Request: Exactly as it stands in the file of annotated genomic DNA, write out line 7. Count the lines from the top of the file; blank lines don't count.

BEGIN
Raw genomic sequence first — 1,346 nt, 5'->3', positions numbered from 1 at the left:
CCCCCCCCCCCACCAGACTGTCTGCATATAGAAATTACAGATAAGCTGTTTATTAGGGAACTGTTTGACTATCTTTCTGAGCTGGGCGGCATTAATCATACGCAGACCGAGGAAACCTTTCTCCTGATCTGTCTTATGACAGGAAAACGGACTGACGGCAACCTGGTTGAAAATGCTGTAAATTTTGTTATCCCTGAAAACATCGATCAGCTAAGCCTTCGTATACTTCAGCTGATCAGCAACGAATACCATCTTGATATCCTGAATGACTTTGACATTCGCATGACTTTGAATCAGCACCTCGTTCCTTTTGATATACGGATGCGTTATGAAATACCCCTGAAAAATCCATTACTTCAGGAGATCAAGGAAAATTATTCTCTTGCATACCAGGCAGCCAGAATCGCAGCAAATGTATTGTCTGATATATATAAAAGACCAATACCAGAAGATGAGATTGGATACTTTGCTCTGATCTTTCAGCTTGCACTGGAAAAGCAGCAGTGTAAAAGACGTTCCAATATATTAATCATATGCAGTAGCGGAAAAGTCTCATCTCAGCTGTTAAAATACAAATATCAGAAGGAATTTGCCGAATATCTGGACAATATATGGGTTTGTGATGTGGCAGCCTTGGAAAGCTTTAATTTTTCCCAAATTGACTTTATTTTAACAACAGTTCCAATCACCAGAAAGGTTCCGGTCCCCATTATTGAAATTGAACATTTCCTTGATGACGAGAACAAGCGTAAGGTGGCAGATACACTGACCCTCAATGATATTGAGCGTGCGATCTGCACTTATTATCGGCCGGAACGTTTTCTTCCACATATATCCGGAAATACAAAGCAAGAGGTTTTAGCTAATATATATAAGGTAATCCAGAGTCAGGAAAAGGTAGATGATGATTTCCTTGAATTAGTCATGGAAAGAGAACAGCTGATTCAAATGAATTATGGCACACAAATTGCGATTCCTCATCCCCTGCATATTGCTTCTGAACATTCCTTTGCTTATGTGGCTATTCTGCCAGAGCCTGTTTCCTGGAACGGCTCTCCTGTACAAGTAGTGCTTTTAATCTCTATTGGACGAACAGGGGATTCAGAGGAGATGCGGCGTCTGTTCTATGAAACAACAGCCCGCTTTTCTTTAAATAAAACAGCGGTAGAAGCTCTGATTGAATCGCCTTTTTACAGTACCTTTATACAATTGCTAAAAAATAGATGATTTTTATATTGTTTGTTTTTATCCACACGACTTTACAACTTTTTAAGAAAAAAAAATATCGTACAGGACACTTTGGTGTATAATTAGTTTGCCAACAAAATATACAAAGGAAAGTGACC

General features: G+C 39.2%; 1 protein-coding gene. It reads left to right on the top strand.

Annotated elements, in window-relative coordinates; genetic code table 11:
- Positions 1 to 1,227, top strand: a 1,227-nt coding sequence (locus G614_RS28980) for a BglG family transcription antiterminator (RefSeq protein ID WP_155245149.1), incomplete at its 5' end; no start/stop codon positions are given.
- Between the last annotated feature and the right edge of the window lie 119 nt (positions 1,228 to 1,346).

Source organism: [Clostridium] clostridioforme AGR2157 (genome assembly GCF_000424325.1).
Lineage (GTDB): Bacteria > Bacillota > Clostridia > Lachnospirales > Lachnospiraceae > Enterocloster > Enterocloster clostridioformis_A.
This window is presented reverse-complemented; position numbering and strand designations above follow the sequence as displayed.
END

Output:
Source organism: [Clostridium] clostridioforme AGR2157 (genome assembly GCF_000424325.1).